• Reputational risk: Several banks, including French bank BNP Paribas, and customers, including in Cork, Ireland, have withdrawn from the project due to community opposition. A similar nearby export project, Annova LNG, was canceled, citing community opposition and the unstable global market for LNG.
  • Financial risk: A major lawsuit victory is forcing the Federal Energy Regulatory Commission (FERC) to re-review the climate and environmental justice impacts of the project. Texas LNG also does not have a key federal clean water permit. Any delays caused by legal challenges could create financial risk for project backers.
  • Financial risk: A report from the Institute for Energy Economics and Financial Analysis (IEEFA) shows how the LNG market is projected to remain unstable. The U.S. is on track to surpass its commitment to fill the gap left by Russian gas, making it clear that no additional LNG terminals are needed to meet European demand. 

The Federal Energy Regulatory Commission (FERC) has authorized both LNG export projects, as well as the Rio Bravo Pipeline. But the companies have yet to make a Final Investment Decision (FID) to commit and proceed with the project, which would signal that the company has made its major financial commitments and secured financing. 

“Nearly four years behind schedule, the two remaining LNG terminals in the Rio Grande Valley have been plagued with delays because of opposition, lawsuits, and the unstable gas market. With the international scientific community and agencies calling for no fossil fuel expansion, there isn’t a need for these terminals. LNG and fracked gas is not a bridge or transition fuel. No bank or financial institution has any business in expanding fossil fuels, especially not in sacred burial sites or in environmental justice communities,” said Ruth Breech, Senior Campaigner for Rainforest Action Network. 


Due to these risks, the Sierra Club and Rainforest Action Network are calling on the financial institutions and decision makers of these projects to:

  • Financial institutions: Don’t provide direct or indirect financial support for proposed LNG export projects, or any fossil fuel expansion, in line with the International Energy Agency’s Net Zero by 2050 report.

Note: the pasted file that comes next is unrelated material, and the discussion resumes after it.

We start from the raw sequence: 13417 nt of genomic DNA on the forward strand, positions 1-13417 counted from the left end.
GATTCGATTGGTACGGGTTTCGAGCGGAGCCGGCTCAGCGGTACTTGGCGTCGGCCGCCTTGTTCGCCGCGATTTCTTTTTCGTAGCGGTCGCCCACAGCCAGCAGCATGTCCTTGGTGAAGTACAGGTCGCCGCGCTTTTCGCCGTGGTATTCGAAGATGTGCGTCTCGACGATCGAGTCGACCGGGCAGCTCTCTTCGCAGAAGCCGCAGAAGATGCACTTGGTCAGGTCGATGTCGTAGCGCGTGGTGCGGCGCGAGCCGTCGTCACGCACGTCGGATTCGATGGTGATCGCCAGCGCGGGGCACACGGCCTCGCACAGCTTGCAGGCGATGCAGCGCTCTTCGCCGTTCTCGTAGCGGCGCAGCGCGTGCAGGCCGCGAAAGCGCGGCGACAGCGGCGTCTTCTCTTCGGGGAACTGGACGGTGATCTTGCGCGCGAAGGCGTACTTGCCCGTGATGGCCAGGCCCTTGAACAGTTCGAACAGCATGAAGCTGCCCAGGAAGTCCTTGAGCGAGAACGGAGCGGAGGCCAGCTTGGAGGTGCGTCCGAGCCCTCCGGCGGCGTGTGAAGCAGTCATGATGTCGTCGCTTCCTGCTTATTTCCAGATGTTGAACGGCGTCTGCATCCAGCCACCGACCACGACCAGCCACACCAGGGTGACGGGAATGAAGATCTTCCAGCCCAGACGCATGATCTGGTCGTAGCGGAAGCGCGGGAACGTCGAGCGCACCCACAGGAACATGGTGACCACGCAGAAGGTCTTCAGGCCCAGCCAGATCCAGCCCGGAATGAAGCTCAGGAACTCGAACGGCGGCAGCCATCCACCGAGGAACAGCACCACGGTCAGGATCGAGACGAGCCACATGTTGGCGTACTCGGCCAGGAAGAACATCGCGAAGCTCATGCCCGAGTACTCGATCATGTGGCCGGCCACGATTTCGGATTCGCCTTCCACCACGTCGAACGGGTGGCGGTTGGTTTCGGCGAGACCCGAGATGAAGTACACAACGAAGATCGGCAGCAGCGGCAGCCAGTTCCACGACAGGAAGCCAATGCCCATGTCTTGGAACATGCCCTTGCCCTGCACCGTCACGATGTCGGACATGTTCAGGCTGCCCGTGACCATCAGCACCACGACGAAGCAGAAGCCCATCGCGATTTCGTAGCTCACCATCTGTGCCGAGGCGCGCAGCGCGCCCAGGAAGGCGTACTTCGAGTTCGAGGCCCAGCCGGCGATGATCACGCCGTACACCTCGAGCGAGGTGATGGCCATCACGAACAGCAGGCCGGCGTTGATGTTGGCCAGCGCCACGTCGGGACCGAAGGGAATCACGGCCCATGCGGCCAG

• Financial institutions: Don’t support LNG export projects that exacerbate environmental injustice or that don’t meet Free, Prior, and Informed Consent of Indigenous Peoples. 
  • Financial institutions: Do align overall corporate financing policies, sectoral emissions reduction targets, and lending and underwriting activities with the UN Paris Agreement’s 1.5°C goal.
  • Local government: Do consider environmental justice to ensure that low-income communities and communities of color do not suffer disproportionately from hazardous pollution.
  • Federal government: Do vacate existing project approvals and deny permit applications for the two LNG export projects due to local impacts. Do end taxpayer financing and subsidies for LNG export terminals.
  • Federal government: Do protect Americans from the risk of undisclosed stranded assets and other climate-related financial risk by supporting the Securities and Exchange Commission’s proposed climate risk disclosure rule.


Rebekah Hinojosa, Gulf Coast Campaign Representative for the Sierra Club’s Beyond Dirty Fuels campaign, will be speaking about LNG export proposals during a presentation, “The U.S. LNG Buildout: What’s Happening and How Communities Are Fighting Back” at the Institute for Energy Economics and Financial Analysis (IEEFA) Energy Finance 2022 conference, happening October 17-19 in New York.

The session, which runs from 10:30-11:50 a.m. on Tuesday, October 18, will be livestreamed on the Sierra Club’s Texas Gulf Coast chapter’s Facebook page here: